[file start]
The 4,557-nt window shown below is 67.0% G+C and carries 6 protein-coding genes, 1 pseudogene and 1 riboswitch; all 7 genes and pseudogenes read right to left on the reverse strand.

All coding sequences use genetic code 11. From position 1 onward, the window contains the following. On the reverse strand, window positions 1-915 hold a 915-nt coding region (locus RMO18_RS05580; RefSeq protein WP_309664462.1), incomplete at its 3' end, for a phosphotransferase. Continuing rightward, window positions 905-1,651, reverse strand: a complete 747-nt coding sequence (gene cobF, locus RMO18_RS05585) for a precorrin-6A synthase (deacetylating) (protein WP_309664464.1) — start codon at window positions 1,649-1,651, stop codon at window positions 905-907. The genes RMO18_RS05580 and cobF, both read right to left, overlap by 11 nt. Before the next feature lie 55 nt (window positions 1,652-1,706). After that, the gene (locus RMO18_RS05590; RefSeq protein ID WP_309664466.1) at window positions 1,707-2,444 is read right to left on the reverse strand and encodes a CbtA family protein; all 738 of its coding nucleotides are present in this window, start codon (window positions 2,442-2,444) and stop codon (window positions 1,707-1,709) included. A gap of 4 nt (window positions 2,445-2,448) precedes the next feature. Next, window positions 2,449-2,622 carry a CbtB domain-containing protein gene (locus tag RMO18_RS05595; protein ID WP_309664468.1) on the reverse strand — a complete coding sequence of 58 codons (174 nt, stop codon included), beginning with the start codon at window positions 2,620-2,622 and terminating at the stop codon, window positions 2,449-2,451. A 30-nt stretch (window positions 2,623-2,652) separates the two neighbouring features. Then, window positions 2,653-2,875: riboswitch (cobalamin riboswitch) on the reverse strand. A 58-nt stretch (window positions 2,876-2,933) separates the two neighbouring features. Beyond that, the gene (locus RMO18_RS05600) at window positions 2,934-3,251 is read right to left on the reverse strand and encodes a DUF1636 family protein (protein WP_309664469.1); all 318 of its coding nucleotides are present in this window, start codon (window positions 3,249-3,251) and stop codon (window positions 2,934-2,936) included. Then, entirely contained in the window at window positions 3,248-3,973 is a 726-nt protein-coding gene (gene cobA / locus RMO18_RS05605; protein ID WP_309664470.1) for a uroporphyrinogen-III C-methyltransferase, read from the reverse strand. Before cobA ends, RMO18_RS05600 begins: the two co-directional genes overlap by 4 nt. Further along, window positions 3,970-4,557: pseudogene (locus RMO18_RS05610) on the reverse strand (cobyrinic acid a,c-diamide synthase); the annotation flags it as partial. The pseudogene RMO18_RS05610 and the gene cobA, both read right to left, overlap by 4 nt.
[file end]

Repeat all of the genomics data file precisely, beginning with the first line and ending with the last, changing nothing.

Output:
The 4,557-nt window shown below is 67.0% G+C and carries 6 protein-coding genes, 1 pseudogene and 1 riboswitch; all 7 genes and pseudogenes read right to left on the reverse strand.

All coding sequences use genetic code 11. From position 1 onward, the window contains the following. On the reverse strand, window positions 1-915 hold a 915-nt coding region (locus RMO18_RS05580; RefSeq protein WP_309664462.1), incomplete at its 3' end, for a phosphotransferase. Continuing rightward, window positions 905-1,651, reverse strand: a complete 747-nt coding sequence (gene cobF, locus RMO18_RS05585) for a precorrin-6A synthase (deacetylating) (protein WP_309664464.1) — start codon at window positions 1,649-1,651, stop codon at window positions 905-907. The genes RMO18_RS05580 and cobF, both read right to left, overlap by 11 nt. Before the next feature lie 55 nt (window positions 1,652-1,706). After that, the gene (locus RMO18_RS05590; RefSeq protein ID WP_309664466.1) at window positions 1,707-2,444 is read right to left on the reverse strand and encodes a CbtA family protein; all 738 of its coding nucleotides are present in this window, start codon (window positions 2,442-2,444) and stop codon (window positions 1,707-1,709) included. A gap of 4 nt (window positions 2,445-2,448) precedes the next feature. Next, window positions 2,449-2,622 carry a CbtB domain-containing protein gene (locus tag RMO18_RS05595; protein ID WP_309664468.1) on the reverse strand — a complete coding sequence of 58 codons (174 nt, stop codon included), beginning with the start codon at window positions 2,620-2,622 and terminating at the stop codon, window positions 2,449-2,451. A 30-nt stretch (window positions 2,623-2,652) separates the two neighbouring features. Then, window positions 2,653-2,875: riboswitch (cobalamin riboswitch) on the reverse strand. A 58-nt stretch (window positions 2,876-2,933) separates the two neighbouring features. Beyond that, the gene (locus RMO18_RS05600) at window positions 2,934-3,251 is read right to left on the reverse strand and encodes a DUF1636 family protein (protein WP_309664469.1); all 318 of its coding nucleotides are present in this window, start codon (window positions 3,249-3,251) and stop codon (window positions 2,934-2,936) included. Then, entirely contained in the window at window positions 3,248-3,973 is a 726-nt protein-coding gene (gene cobA / locus RMO18_RS05605; protein ID WP_309664470.1) for a uroporphyrinogen-III C-methyltransferase, read from the reverse strand. Before cobA ends, RMO18_RS05600 begins: the two co-directional genes overlap by 4 nt. Further along, window positions 3,970-4,557: pseudogene (locus RMO18_RS05610) on the reverse strand (cobyrinic acid a,c-diamide synthase); the annotation flags it as partial. The pseudogene RMO18_RS05610 and the gene cobA, both read right to left, overlap by 4 nt.